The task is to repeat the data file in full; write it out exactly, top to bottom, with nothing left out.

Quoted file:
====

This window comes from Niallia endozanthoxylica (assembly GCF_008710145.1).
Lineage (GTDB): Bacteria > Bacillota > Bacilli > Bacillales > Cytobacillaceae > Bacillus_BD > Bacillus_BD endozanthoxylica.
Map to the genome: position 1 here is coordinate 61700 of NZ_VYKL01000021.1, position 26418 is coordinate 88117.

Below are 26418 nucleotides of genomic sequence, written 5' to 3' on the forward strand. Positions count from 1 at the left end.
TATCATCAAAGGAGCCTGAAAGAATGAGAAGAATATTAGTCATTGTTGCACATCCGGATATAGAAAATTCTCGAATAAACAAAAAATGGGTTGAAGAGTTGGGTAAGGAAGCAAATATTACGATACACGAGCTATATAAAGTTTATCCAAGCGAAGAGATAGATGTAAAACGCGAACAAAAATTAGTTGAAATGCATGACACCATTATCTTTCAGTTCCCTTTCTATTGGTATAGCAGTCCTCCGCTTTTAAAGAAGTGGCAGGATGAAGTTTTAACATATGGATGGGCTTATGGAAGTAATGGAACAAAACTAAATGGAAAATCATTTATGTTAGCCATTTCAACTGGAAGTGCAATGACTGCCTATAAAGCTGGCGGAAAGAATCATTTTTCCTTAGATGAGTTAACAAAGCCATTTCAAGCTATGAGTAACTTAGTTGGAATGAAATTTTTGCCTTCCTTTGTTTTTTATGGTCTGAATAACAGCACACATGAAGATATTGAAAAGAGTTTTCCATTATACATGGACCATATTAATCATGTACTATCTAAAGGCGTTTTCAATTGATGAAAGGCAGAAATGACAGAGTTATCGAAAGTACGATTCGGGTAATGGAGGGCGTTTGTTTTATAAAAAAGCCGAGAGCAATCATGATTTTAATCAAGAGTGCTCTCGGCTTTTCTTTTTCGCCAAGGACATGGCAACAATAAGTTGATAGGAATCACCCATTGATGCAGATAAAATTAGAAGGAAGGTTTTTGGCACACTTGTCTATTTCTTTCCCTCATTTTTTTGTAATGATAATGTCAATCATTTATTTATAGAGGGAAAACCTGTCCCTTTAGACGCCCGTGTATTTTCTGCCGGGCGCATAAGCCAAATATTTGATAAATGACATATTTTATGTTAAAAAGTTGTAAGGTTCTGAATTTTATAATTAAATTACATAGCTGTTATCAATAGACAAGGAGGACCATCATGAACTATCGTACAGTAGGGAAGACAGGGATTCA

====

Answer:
This window comes from Niallia endozanthoxylica (assembly GCF_008710145.1).
Lineage (GTDB): Bacteria > Bacillota > Bacilli > Bacillales > Cytobacillaceae > Bacillus_BD > Bacillus_BD endozanthoxylica.
Map to the genome: position 1 here is coordinate 61700 of NZ_VYKL01000021.1, position 26418 is coordinate 88117.

Below are 26418 nucleotides of genomic sequence, written 5' to 3' on the forward strand. Positions count from 1 at the left end.
TATCATCAAAGGAGCCTGAAAGAATGAGAAGAATATTAGTCATTGTTGCACATCCGGATATAGAAAATTCTCGAATAAACAAAAAATGGGTTGAAGAGTTGGGTAAGGAAGCAAATATTACGATACACGAGCTATATAAAGTTTATCCAAGCGAAGAGATAGATGTAAAACGCGAACAAAAATTAGTTGAAATGCATGACACCATTATCTTTCAGTTCCCTTTCTATTGGTATAGCAGTCCTCCGCTTTTAAAGAAGTGGCAGGATGAAGTTTTAACATATGGATGGGCTTATGGAAGTAATGGAACAAAACTAAATGGAAAATCATTTATGTTAGCCATTTCAACTGGAAGTGCAATGACTGCCTATAAAGCTGGCGGAAAGAATCATTTTTCCTTAGATGAGTTAACAAAGCCATTTCAAGCTATGAGTAACTTAGTTGGAATGAAATTTTTGCCTTCCTTTGTTTTTTATGGTCTGAATAACAGCACACATGAAGATATTGAAAAGAGTTTTCCATTATACATGGACCATATTAATCATGTACTATCTAAAGGCGTTTTCAATTGATGAAAGGCAGAAATGACAGAGTTATCGAAAGTACGATTCGGGTAATGGAGGGCGTTTGTTTTATAAAAAAGCCGAGAGCAATCATGATTTTAATCAAGAGTGCTCTCGGCTTTTCTTTTTCGCCAAGGACATGGCAACAATAAGTTGATAGGAATCACCCATTGATGCAGATAAAATTAGAAGGAAGGTTTTTGGCACACTTGTCTATTTCTTTCCCTCATTTTTTTGTAATGATAATGTCAATCATTTATTTATAGAGGGAAAACCTGTCCCTTTAGACGCCCGTGTATTTTCTGCCGGGCGCATAAGCCAAATATTTGATAAATGACATATTTTATGTTAAAAAGTTGTAAGGTTCTGAATTTTATAATTAAATTACATAGCTGTTATCAATAGACAAGGAGGACCATCATGAACTATCGTACAGTAGGGAAGACAGGGATTCA